Existing legislation (set out in section 444 (6) of the 1996 Education Act ) protects mobile traveller families where the child has no fixed abode from prosecution of their children’s non-attendance provided that the parent can prove the following:
- That he is engaged in a trade or business of such a nature as to require him to travel from place to place
- That the child has attended at a school as a registered pupil as regularly as the nature of that trade or business permits
- If the child aged six or over has attended school for at least 200 half day sessions during the period of 12 months ending with the date on which the proceedings were instituted.
The aim should always be to ensure that traveller children, in common with all other children, attend school as regularly and frequently as possible.
The minimum of 200 attendances should not be regarded as the norm. Traveller parents should aim for their children's attendance to be at least in line with their school's average attendance.
Dual registration of traveller children
To ensure the continuity of learning of traveller children, the Pupil Registration Regulations were amended to facilitate dual registration of traveller children.
This means that if the parents inform the 'base school' that the child is going to be away travelling but will return, or the school knows that the child comes from a traveller family which regularly leaves the area for a period of time, then Regulation 9** (1) (b) [registration at another school] and (g) [absence in excess of four weeks, unknown location] no longer require the pupil to be removed from the base school's register.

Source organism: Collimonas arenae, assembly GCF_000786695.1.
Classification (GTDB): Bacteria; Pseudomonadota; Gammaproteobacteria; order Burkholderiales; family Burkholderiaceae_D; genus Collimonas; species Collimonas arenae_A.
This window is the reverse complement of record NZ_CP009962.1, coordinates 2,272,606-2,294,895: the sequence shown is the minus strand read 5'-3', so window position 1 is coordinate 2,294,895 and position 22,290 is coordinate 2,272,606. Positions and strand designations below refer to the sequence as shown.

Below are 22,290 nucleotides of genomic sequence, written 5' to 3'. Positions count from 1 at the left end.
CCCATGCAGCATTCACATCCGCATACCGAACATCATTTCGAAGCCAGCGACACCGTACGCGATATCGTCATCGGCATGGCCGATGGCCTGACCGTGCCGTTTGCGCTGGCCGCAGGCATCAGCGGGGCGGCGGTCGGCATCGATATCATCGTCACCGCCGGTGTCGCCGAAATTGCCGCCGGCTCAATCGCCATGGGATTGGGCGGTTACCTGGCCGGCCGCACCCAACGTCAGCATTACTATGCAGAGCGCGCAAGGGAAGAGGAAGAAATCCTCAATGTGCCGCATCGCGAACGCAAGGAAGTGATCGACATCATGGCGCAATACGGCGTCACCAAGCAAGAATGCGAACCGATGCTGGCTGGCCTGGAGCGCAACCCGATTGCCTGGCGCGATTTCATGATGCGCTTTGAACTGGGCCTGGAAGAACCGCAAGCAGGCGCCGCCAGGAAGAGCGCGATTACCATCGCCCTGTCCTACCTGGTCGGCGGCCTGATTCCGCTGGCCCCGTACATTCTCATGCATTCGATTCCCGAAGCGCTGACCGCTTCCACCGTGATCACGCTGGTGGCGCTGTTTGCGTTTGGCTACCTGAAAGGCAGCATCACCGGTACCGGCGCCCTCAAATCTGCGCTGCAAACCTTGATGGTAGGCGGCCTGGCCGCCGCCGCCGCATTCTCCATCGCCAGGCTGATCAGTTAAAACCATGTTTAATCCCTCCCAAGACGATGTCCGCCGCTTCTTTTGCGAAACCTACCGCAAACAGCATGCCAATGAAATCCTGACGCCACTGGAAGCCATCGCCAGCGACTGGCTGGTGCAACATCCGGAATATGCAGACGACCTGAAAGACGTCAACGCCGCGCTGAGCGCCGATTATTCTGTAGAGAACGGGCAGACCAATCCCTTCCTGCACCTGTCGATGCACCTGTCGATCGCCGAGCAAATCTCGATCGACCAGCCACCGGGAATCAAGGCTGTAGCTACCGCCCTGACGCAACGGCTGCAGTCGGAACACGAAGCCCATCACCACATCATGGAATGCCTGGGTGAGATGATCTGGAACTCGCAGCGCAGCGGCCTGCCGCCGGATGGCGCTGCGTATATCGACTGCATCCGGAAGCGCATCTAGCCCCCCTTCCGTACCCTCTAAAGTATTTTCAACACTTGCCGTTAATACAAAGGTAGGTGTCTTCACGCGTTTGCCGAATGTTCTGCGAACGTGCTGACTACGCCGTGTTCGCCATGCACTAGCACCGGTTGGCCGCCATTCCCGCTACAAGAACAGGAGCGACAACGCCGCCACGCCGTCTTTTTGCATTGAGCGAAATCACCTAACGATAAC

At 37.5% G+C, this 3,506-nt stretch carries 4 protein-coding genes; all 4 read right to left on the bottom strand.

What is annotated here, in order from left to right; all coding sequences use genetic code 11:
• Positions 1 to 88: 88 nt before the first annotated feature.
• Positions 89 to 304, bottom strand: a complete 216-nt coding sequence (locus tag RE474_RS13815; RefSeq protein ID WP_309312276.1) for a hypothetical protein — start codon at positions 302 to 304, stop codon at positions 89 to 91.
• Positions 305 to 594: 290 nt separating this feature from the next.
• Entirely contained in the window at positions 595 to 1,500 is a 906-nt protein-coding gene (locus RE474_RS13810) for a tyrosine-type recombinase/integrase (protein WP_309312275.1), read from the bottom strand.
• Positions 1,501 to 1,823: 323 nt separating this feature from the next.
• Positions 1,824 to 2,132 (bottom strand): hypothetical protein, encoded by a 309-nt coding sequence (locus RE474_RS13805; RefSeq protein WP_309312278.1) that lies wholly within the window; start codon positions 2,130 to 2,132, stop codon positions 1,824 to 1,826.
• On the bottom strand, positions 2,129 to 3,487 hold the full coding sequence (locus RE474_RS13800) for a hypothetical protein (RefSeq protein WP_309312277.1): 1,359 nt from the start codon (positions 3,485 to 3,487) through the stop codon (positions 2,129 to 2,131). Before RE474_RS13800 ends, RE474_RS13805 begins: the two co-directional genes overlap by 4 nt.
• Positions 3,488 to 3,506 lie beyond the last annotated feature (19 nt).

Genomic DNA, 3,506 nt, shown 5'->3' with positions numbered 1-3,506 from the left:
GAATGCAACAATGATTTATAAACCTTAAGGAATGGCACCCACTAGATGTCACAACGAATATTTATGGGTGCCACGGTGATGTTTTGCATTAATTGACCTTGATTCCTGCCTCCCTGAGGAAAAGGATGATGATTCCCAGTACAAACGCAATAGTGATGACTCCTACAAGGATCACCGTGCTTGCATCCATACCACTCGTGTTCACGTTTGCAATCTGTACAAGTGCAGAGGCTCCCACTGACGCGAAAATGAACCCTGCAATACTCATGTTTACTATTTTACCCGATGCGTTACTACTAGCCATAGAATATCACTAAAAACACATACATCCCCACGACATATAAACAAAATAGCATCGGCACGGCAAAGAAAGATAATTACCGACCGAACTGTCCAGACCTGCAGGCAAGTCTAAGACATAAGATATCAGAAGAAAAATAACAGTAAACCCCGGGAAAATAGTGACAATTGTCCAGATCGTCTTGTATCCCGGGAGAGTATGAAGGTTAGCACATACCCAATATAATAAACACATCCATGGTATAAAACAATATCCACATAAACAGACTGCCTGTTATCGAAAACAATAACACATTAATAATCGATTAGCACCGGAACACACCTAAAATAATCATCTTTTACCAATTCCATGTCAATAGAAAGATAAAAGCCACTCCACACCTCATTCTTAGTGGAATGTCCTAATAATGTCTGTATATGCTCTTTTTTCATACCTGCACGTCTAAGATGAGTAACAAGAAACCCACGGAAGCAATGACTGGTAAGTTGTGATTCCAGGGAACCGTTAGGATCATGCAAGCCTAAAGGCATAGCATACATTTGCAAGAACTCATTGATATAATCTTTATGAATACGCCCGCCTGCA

While a traveller child is away, the base school holds the place open and records the absence as 'authorised'.
The child is able to register with a school at their new location without losing the place at their base school.
This is known as 'dual registration'. Schools unsure of whether they are the base school or not should seek advice from the Traveller achievement service 020 8813 9715.
If a traveller child is on the school's roll, then that school receives capitation for the child for the duration of the academic year.
Therefore, if a traveller family is known to have the intention to go off travelling for a period of time, the responsibility lies with the school to prepare appropriate work for the child.
This demonstrates to the child the importance of a continuing education, and that the school is interested in the child while s/he is away.
The activities should be related to the work that the child will be missing, but consider the constraints of living and working in a trailer.
The school's MLE is an invaluable tool to assist with distance learning activities.
However, distance learning is considered to be an alternative only when attendance at local schools is not possible because of the family's travelling patterns.